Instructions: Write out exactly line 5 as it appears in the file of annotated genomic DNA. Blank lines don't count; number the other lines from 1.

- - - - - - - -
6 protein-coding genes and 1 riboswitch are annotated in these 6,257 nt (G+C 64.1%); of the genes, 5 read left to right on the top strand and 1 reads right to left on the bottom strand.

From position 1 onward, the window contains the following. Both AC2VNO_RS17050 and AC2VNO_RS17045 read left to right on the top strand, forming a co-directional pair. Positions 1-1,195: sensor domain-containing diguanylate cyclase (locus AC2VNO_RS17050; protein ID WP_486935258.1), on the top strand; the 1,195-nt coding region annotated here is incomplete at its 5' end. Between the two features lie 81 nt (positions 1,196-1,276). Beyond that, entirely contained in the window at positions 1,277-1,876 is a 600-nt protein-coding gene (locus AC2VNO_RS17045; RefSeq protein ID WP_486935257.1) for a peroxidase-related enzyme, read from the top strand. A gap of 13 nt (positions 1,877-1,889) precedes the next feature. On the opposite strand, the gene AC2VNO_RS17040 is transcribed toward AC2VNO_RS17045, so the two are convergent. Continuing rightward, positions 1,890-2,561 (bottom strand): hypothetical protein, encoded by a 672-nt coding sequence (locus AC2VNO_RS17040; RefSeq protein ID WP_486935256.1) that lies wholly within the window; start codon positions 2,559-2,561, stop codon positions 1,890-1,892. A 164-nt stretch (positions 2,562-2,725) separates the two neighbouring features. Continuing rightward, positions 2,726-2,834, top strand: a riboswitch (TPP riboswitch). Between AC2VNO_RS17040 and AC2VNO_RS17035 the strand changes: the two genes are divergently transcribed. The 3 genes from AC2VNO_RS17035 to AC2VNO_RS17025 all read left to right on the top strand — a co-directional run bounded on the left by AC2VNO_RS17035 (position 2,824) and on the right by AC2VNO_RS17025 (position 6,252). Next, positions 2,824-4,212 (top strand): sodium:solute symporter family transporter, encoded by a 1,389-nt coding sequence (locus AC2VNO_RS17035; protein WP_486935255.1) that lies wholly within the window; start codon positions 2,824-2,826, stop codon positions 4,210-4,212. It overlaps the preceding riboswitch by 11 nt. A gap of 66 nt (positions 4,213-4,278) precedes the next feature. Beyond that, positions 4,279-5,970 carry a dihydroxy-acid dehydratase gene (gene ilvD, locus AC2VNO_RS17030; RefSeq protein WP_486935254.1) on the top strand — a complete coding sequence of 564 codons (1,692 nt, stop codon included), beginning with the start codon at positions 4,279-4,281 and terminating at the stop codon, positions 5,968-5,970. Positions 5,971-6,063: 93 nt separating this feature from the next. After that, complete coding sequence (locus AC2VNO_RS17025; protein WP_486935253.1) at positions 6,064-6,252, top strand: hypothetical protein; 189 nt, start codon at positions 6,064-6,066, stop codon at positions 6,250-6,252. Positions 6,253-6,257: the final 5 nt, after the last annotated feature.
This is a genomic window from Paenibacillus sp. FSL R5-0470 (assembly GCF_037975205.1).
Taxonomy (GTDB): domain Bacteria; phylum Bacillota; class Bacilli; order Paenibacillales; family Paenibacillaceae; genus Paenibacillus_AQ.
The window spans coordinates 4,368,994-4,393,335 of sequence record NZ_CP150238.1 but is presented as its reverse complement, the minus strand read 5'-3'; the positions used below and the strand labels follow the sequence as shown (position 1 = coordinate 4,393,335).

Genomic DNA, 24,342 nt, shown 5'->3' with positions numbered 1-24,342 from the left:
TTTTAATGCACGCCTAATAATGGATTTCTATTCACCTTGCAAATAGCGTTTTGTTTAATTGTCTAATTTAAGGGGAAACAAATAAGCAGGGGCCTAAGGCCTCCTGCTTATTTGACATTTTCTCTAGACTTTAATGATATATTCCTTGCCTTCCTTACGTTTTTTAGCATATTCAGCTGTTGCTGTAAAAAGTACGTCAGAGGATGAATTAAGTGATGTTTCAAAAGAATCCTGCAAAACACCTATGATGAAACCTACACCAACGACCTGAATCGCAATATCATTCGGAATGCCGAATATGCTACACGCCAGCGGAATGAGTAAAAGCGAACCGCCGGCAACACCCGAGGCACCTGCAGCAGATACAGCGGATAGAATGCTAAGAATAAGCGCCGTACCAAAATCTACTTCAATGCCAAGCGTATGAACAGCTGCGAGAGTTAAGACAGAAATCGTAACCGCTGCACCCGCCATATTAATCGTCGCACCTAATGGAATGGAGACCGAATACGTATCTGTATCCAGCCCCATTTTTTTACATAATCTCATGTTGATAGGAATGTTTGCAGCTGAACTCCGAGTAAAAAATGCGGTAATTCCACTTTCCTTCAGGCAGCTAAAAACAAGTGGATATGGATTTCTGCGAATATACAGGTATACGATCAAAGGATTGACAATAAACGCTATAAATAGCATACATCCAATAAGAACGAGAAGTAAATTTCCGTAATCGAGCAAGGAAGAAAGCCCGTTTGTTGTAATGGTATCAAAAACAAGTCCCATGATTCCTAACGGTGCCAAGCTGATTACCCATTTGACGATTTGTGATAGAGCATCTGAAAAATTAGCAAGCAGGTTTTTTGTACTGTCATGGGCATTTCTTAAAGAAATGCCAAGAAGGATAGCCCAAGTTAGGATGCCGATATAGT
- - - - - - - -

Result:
The window spans coordinates 4,368,994-4,393,335 of sequence record NZ_CP150238.1 but is presented as its reverse complement, the minus strand read 5'-3'; the positions used below and the strand labels follow the sequence as shown (position 1 = coordinate 4,393,335).